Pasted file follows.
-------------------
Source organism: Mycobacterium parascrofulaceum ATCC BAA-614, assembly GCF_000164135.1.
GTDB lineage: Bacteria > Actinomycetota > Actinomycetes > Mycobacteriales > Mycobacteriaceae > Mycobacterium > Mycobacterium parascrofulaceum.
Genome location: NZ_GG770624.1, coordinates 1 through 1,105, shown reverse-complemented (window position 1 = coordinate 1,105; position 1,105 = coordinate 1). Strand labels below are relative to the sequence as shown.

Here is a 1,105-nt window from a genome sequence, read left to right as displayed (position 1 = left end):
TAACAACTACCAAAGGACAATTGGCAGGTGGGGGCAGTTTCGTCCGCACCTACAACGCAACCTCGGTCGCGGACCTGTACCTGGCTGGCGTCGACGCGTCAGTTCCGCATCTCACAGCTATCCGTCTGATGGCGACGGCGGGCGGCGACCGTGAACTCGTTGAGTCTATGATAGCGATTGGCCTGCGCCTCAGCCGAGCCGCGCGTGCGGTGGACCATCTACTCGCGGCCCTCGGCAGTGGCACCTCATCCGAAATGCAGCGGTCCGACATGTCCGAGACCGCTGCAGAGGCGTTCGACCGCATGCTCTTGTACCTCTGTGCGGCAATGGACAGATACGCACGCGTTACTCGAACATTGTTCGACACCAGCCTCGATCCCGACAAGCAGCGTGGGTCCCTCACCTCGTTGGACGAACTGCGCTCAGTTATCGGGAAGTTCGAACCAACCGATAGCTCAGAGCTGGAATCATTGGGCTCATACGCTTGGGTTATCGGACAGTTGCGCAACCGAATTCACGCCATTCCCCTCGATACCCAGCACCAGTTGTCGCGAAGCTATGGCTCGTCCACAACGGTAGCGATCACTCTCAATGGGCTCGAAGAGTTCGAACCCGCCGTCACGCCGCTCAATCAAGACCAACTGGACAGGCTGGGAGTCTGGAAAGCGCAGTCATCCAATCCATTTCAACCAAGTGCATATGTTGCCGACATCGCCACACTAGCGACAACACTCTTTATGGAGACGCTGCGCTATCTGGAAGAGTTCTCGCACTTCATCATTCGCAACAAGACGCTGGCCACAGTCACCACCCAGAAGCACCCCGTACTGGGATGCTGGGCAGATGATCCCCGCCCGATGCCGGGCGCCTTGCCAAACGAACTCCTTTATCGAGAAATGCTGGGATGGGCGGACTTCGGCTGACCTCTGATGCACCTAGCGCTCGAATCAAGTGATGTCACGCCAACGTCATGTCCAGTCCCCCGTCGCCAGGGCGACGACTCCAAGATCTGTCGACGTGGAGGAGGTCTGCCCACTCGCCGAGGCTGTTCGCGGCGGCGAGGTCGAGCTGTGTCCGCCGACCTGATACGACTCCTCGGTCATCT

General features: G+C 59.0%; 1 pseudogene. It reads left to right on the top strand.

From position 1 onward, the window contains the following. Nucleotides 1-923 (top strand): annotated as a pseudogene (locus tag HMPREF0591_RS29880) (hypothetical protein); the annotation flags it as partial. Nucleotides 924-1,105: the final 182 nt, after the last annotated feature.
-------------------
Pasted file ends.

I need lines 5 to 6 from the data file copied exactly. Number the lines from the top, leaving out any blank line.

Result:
TAACAACTACCAAAGGACAATTGGCAGGTGGGGGCAGTTTCGTCCGCACCTACAACGCAACCTCGGTCGCGGACCTGTACCTGGCTGGCGTCGACGCGTCAGTTCCGCATCTCACAGCTATCCGTCTGATGGCGACGGCGGGCGGCGACCGTGAACTCGTTGAGTCTATGATAGCGATTGGCCTGCGCCTCAGCCGAGCCGCGCGTGCGGTGGACCATCTACTCGCGGCCCTCGGCAGTGGCACCTCATCCGAAATGCAGCGGTCCGACATGTCCGAGACCGCTGCAGAGGCGTTCGACCGCATGCTCTTGTACCTCTGTGCGGCAATGGACAGATACGCACGCGTTACTCGAACATTGTTCGACACCAGCCTCGATCCCGACAAGCAGCGTGGGTCCCTCACCTCGTTGGACGAACTGCGCTCAGTTATCGGGAAGTTCGAACCAACCGATAGCTCAGAGCTGGAATCATTGGGCTCATACGCTTGGGTTATCGGACAGTTGCGCAACCGAATTCACGCCATTCCCCTCGATACCCAGCACCAGTTGTCGCGAAGCTATGGCTCGTCCACAACGGTAGCGATCACTCTCAATGGGCTCGAAGAGTTCGAACCCGCCGTCACGCCGCTCAATCAAGACCAACTGGACAGGCTGGGAGTCTGGAAAGCGCAGTCATCCAATCCATTTCAACCAAGTGCATATGTTGCCGACATCGCCACACTAGCGACAACACTCTTTATGGAGACGCTGCGCTATCTGGAAGAGTTCTCGCACTTCATCATTCGCAACAAGACGCTGGCCACAGTCACCACCCAGAAGCACCCCGTACTGGGATGCTGGGCAGATGATCCCCGCCCGATGCCGGGCGCCTTGCCAAACGAACTCCTTTATCGAGAAATGCTGGGATGGGCGGACTTCGGCTGACCTCTGATGCACCTAGCGCTCGAATCAAGTGATGTCACGCCAACGTCATGTCCAGTCCCCCGTCGCCAGGGCGACGACTCCAAGATCTGTCGACGTGGAGGAGGTCTGCCCACTCGCCGAGGCTGTTCGCGGCGGCGAGGTCGAGCTGTGTCCGCCGACCTGATACGACTCCTCGGTCATCT

General features: G+C 59.0%; 1 pseudogene. It reads left to right on the top strand.